Wherever you go to blend beer and food under the guidance of brewers and chefs, just go. Then the next thing you know, you'll be hosting your own such dinners at your house and impressing guests with how much they can learn when they let their taste buds wander.

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Monday, August 12, 2019

 
7 Days, 7 Thoughts on the Fort Collins Area Beer Scene

Family vacations are family vacations first and foremost. But when said family vacation is to the Fort Collins area, well, one really has to dabble in the local beer scene to feel they've been there, right?

I took that trip in late July and early August this year, and I managed to hit eight breweries in seven days in Fort Collins, Loveland and Cheyenne. What follows, then, is a series of thoughts on what is happening in this elevated scene.

1) Purpose Brewing has become one of Colorado's star beer makers
Tucked into a shopping area on the south side of town, former New Belgium brewmaster Peter Bouckaert's now-2-year-old project isn't a natural stop on a brewery-row tour, like his old place is. But the limited range of beers he has on tap at any one time — there were five available on a recent Thursday — are as of high a quality as any in the state, laced with experimentation (and barrel aging) and unable to be defined by style. The Smoeltrekker #13 walked right up to the line of sourness but balanced it with a dark body and somewhat woody fell, making it a complex masterpiece.

2) Equinox Brewing is the overlooked genius in this town
Too often overlooked because of its taproom-focused model, downtown brewery Equinox is, at this point, a can't-miss on a trip to Fort Collins because of its mastery of a wide variety of styles. Nothing was more pleasing on this trip than its Liquid Fuel New England IPA, which brought out the tropical nature of the style with a more subtle smoothness that made you want to drink more and more. But from its classic Space Ghost IPA to its cookie-reminiscent Smorter Porter, everything was accessible and still eye-opening.

3) Intersect Brewing is not a lot of radars — but it should be
We went to this brewery in southwest Fort Collins at a friend's suggestion because of its family-friendliness. (That play area you see my daughter in is in the brewery's taproom.)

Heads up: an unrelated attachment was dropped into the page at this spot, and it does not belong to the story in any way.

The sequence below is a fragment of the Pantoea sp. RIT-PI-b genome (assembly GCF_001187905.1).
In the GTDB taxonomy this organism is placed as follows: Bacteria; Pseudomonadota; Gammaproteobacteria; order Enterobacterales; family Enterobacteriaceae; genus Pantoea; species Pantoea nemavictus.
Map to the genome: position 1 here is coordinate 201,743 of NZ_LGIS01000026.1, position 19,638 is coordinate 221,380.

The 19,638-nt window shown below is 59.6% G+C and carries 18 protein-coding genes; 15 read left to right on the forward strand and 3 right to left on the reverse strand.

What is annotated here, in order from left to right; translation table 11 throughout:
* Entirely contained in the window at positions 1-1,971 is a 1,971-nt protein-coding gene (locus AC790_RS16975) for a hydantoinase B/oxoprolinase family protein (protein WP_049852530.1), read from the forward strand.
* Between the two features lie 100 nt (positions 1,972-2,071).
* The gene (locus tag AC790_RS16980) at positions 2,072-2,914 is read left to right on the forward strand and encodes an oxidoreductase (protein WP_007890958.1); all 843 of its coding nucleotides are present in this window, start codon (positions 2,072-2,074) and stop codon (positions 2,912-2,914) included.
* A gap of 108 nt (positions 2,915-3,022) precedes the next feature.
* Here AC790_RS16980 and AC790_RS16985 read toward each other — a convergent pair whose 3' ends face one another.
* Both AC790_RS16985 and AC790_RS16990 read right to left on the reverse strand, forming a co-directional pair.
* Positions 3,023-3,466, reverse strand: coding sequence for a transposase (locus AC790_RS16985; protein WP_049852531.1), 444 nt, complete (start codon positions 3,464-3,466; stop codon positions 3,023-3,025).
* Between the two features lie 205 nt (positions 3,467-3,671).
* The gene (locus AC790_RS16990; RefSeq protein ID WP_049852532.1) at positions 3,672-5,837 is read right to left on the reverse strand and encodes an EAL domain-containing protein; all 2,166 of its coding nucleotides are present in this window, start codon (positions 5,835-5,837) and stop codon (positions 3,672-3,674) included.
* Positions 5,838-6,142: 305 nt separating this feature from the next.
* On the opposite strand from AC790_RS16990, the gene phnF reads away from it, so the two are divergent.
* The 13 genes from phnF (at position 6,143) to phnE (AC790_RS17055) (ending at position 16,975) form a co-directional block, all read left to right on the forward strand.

But our diverse crowd — see the range of ages and sexes in the picture at the top of this page — found a ton to be pleased with there, from a fruity and tart blackberry gose to a rich milk chocolate stout. And if you need conversation starters, all of the beers are named after songs.

4) Do not forget about the excellent work Grimm Brothers Brewhouse is doing
Twenty minutes south of Fort Collins in Loveland, the traditional German brewery has earned a reputation for its spot-on pilsners, dunkels and alt biers, and it deservedly has the longest-running streak of Great American Beer Festival medals of any Colorado brewery. But its experimentation truly puts it in the top segment of Colorado brewers, from its sweet-but-wonderfully-constructed Hare's Bride imperial hefeweizen to Old Brown Shoe, a bourbon-barrel-aged brown ale that soaks up the whiskey flavor in surprising harmony with the big beer. It may have started all-German, but its range now is wide and impressive.

5) Accomplice Beer Co. shows good beer spreads across the border
Located in the Old Cheyenne Depot just 20 minutes across the Colorado-Wyoming border, Accomplice has some distinct merits. Its historic location is just a place that you want to sit and enjoy a beer, and it offers a pour-by-the-ounce system that lets you try whatever you'd like. While none of the beers jumped out as eye-opening, the range from IPAs to pilsners to a Belgium wit offered a variety of decent options, enough for everyone in your party to find something to enjoy.

6) Crooked Stave's Fort Collins taproom is a nice addition to downtown
The Exchange is a family-friendly enclosure downtown where your kids can run around and play cornhole while you enjoy offerings from restaurants, a winery, a distillery and Crooked Stave. The selection of beers is no less wide-ranging than what you will find at the brewery's showroom in The Source. And being able to slowly sip on an excellent Nightmare on Brett Sour Cherry while you wait in the long ice-cream line at Old Town Churn is a gift in itself.

7) Odell Brewing is best when it spreads its wings to a variety of flavors
No trip to town is complete without a stop at Odell for the chance to see what kinds of experiments and one-offs it's cooking up on its pilot system. Last Saturday, however, was two days after IPA Day, and the brewery took that holiday to heart in a big way, as almost everything it had on tap aside from its regular selections was a hazy, a brut, an imperial or some variety of a hop monster. None were as tasty, however, as a regular Odell IPA, and the lack of options made a visitor pine for the days when everything from a kolsch to a creme brulee stout could be found there boasting of the variety that has made this brewery deserving of the national accolades it receives.